I have a raised cedar garden bed, roughly 10 inches high. In the surrounding area is black dyed mulch. If I fill the beds with good topsoil should I worry about the dyed mulch leaking into the soil? Could I even put the garden bed on top of the dyed mulch? I only plan to plant tomatoes, peppers, etc., no root type vegetables.

2 Answers 2


Dyes mulch is not made from trees.

Dyed mulches (black, red, green and other colors) are usually (with few exceptions) made up of recycled wood waste. This trash wood can come from old hardwood pallets, old decking, demolished buildings or worse yet pressure treated CCA lumber. CCA stands for Chromium, Copper and Arsenic; chemicals used to preserve wood. This ground up trash wood is then sprayed with a tint to cover up inconsistencies in the wood and give it a uniform color.

This dyed wood mulch does not break down to enrich the soil as good mulch should. Instead it leaches the dye along with the possible contaminants (chromium, copper, arsenic and others) into the soil harming or even killing beneficial soil bacteria, insects, earthworms and sometimes the plants themselves. These wood mulches actually rob the soil of nitrogen by out-competing the plants for the nitrogen they need for their own growth. Dr. Harry Hoitink, Professor Emeritus at Ohio State University, warns that dyed mulches are especially deadly when used around young plants and in newer landscapes.

Do not allow children or pets in areas in which dyes mulch has been or is being used.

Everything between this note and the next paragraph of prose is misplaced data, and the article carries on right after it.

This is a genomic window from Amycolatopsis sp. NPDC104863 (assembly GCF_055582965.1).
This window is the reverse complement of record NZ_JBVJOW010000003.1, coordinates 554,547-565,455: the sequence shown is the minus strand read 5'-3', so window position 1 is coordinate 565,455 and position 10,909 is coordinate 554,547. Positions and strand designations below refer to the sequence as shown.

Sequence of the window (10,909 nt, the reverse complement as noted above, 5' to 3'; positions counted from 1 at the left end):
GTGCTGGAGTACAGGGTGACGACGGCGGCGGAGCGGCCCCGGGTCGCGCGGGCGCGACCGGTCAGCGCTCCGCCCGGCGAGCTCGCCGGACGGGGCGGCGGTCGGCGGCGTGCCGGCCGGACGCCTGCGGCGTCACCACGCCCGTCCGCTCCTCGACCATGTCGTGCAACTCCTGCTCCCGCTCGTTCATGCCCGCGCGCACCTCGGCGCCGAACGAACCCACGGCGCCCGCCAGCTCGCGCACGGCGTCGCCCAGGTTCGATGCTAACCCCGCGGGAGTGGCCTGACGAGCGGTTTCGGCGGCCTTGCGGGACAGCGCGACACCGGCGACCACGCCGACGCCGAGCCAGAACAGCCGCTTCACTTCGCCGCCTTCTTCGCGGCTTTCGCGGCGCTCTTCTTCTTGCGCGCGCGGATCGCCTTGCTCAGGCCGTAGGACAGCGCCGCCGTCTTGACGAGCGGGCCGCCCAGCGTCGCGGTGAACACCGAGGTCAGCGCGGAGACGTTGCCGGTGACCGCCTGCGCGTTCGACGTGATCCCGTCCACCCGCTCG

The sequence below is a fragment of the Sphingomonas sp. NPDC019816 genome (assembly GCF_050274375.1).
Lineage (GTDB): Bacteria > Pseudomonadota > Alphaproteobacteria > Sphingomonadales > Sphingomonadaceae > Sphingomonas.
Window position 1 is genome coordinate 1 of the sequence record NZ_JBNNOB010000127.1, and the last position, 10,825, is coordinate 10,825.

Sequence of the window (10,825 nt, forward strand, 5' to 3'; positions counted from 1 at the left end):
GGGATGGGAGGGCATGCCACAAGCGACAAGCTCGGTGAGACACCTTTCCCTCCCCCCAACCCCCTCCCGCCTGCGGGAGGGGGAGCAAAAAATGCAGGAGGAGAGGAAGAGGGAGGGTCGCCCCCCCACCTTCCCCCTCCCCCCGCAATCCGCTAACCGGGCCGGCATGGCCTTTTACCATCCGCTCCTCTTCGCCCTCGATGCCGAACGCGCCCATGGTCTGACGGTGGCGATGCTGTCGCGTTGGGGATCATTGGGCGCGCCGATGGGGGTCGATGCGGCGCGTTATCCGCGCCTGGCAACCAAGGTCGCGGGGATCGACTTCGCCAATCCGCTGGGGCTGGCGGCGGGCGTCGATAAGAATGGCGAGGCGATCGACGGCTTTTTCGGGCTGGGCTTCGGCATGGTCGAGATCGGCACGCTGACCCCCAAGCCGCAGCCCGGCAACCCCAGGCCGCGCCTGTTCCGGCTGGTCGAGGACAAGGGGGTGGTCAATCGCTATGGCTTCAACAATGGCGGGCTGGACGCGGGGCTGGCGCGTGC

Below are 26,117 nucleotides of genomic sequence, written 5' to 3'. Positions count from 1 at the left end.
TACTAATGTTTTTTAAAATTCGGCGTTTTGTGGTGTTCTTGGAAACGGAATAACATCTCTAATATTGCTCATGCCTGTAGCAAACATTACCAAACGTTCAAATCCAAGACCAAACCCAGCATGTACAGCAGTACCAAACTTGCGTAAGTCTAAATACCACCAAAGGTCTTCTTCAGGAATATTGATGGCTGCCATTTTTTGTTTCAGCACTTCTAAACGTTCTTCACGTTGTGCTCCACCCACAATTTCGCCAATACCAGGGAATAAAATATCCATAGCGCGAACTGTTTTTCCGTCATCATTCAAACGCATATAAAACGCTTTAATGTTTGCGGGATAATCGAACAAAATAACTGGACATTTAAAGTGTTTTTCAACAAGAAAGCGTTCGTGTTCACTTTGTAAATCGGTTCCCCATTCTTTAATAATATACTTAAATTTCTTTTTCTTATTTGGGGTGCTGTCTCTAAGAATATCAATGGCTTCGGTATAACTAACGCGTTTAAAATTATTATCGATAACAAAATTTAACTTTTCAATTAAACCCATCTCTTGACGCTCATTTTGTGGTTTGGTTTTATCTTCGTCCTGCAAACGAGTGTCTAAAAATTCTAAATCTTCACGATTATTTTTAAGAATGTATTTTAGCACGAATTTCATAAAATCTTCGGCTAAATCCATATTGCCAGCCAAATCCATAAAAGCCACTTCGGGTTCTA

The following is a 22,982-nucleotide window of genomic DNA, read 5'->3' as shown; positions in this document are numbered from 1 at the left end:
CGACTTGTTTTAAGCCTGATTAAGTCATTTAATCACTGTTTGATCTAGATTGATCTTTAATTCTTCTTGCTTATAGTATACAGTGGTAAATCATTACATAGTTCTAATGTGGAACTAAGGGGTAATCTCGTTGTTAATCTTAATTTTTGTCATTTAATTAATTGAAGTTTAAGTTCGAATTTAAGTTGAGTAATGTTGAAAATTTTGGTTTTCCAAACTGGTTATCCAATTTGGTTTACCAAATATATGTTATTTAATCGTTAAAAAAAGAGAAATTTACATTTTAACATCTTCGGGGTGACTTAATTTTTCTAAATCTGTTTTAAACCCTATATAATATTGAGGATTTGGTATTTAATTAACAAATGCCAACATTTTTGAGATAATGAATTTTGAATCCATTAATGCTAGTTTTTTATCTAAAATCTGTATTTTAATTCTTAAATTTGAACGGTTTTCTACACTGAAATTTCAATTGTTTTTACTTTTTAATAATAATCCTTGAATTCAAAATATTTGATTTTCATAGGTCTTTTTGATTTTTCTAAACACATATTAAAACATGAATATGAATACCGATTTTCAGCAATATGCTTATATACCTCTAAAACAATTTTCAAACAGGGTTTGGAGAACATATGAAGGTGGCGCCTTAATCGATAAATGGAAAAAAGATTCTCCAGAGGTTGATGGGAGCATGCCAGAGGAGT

Can't tell you how safe it is for a variety of reasons. Definitely don't put the raised bed on top of the mulch. That's pointless.

The dye may contain toxins but I did contact one dye manufacturer and was assured that they're black dye was safe to use around edible plants but not sure that applies to all black mulch dies. One common ingredient is carbon black which is made using petroleum products and may possibly be carcinogenic.

Even play wood mulch can be toxic at least to plants. The wood itself can contain harmful substances. Cheaper wood mulches can contain scraps from all sorts of sourced including pressure treated wood. If it's not a wood mulch, rubber mulch has it's own issues. Sometimes if the mulch isn't handled/stored correctly toxic gases can form in it so if it smells bad don't use it.

If you want to be on the safe side I'd avoid dyed mulch near vegetables. I personally like to use natural cedar mulch.

  • Who's the dye manufacturer you contacted?
    – Danger14
    Commented May 8, 2015 at 16:25
  • @Danger14 I don't recall. Commented May 8, 2015 at 16:33

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